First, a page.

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TWIN PEAKS


Ron Reed
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I'm one of the writers featured in the conversation Andrew linked above, on Fire Walk with Me. I've followed up that discussion by designating June as "David Lynch Month" on my own blog: each Monday I publish an in-depth post on Lynch & his work, with much focus on Twin Peaks. You can check it out on my blog Lost In The Movies: http://thedancingimage.blogspot.com.

My latest posts are a video essay examining the evolution of Lynch's treatment of abuse and evil in his first 6 films & TV show, and (from last week) a round-up called "Gone Fishin'" which collects 125 excerpts from Twin Peaks commentary in order to examine how and why the show lost its popularity. As mentioned in the Fire Walk with Me conversation, I think it had a lot to do with Lynch's re-emphasis on what Laura Palmer actually went through, instead of just using her as an alluring hook into an entertaining world.

Each week I propose a question to readers, to get a discussion going, so check the pieces out and jump right in!

Edited by JoelBocko
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According to Deadline's Nellie Andreeva, it will be a 9-episode series set in the present day, with Lynch directing each episode and producing and writing them with Frost.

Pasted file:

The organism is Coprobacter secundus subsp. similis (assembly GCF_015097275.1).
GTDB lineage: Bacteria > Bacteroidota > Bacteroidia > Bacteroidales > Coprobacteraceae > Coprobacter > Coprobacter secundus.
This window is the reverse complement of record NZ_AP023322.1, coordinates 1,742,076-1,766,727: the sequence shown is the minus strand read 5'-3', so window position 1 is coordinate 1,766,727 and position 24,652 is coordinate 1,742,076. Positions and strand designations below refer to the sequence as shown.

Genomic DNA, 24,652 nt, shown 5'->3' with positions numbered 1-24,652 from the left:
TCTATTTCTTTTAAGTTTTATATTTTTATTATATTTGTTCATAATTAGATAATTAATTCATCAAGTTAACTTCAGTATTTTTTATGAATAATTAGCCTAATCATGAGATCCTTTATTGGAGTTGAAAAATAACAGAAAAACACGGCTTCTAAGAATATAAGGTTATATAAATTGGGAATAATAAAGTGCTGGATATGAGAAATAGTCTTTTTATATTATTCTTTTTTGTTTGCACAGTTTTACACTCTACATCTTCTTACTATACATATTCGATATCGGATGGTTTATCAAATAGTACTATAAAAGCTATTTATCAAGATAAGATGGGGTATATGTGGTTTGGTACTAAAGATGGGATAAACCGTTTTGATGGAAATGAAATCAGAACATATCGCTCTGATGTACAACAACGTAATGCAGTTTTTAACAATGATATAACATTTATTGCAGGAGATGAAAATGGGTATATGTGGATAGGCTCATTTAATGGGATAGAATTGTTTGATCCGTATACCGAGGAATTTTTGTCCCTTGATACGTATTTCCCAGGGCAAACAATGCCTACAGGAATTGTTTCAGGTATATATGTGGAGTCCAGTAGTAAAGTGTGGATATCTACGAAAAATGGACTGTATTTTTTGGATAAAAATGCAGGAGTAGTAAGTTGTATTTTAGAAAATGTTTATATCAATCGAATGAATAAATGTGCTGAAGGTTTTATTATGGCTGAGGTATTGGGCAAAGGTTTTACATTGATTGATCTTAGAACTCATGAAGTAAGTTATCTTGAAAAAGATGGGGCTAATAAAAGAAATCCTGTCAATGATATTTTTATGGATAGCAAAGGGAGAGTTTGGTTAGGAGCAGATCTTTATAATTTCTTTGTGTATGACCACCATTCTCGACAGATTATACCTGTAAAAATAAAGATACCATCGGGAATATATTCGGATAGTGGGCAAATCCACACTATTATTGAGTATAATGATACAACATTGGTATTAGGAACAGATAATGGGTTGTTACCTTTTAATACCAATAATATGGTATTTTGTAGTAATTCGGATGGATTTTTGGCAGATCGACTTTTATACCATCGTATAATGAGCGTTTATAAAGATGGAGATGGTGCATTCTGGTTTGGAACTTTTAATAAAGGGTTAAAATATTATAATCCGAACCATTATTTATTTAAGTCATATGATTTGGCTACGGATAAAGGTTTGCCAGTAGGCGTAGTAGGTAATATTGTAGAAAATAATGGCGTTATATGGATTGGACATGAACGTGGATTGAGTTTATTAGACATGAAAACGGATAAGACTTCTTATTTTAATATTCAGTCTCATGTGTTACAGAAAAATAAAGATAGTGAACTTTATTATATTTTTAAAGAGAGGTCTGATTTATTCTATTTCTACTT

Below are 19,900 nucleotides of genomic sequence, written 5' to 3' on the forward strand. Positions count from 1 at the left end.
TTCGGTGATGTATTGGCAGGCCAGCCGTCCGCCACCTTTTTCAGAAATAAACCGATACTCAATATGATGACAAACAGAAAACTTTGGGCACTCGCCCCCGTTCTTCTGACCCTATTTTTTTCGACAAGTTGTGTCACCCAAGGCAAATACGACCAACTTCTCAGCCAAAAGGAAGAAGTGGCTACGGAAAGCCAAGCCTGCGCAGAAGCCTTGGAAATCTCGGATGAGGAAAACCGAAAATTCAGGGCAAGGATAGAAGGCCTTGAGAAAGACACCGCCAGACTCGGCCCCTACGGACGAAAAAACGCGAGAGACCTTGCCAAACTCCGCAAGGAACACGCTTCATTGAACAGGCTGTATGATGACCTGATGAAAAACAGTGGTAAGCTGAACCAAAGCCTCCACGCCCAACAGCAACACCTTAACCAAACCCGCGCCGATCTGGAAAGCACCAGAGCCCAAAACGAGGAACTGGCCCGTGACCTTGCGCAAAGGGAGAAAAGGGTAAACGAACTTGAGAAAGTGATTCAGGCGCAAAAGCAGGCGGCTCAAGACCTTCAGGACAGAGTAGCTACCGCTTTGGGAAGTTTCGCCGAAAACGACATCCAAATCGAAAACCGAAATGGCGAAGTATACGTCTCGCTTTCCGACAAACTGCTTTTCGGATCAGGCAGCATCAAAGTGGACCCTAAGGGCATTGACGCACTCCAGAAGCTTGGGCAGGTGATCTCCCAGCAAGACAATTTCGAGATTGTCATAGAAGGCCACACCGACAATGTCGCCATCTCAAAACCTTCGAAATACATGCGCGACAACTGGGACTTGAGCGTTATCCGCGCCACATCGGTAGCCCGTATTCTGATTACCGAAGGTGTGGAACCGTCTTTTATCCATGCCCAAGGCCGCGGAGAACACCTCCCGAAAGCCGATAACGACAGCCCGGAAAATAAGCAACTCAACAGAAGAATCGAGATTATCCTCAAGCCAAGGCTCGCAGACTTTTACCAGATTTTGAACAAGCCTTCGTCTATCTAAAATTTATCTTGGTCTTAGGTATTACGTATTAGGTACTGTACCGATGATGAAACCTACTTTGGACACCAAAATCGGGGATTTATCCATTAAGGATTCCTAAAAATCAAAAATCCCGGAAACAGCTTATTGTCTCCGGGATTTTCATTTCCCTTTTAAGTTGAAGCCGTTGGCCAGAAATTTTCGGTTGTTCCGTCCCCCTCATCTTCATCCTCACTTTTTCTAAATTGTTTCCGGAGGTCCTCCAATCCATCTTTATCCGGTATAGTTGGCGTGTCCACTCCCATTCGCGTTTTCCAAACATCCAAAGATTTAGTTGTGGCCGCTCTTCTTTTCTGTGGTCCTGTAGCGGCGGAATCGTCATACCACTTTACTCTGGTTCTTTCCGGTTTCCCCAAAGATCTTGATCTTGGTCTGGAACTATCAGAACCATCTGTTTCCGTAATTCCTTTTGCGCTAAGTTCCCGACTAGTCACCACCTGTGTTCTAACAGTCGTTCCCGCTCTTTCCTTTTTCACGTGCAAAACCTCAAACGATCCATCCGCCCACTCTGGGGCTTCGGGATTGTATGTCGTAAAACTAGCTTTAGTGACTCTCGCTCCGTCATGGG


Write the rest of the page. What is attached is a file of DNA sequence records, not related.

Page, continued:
It is impossible to replicate typographically the noise I just made.

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it will be a 9-episode series set in the present day, with Lynch directing each episode and producing and writing them with Frost.

 

It is impossible to replicate typographically the noise I just made.

 

 

It is like a cross between an "mmm" and a "whoah" but in a font that doesn't currently exist.

 

The response must be made through physical gestures, only interpretable by the finest detective.

Edited by M. Leary

"...the vivid crossing of borders between film and theology may save the film from the banality of cinema and festival business, and it may also save the church from the deep sleep of the habitual and the always known."

(Hans Werner Dannowski)

Filmwell | Twitter

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In the "Gone Girl" thread, Ryan asks when, precisely, everyone decided Fincher is a great director.

 

Looking at the reaction to the Twin Peaks revival, I'd like to know when, exactly, everyone became a big fan of this show. The A&F crowd has always been partial to it, but those of us who watched every episode of the show during its original run (was it just me?) know that the audience quickly dwindled from its premiere (can't remember how many tuned in to the debut) to low-rated weekend drama (it originally aired on low-rated Saturday nights, in an attempt by ABC to revive weekend-night viewing of original content) to Thursday(?)-night also ran against NBC's comedy block. Or was it another weeknight?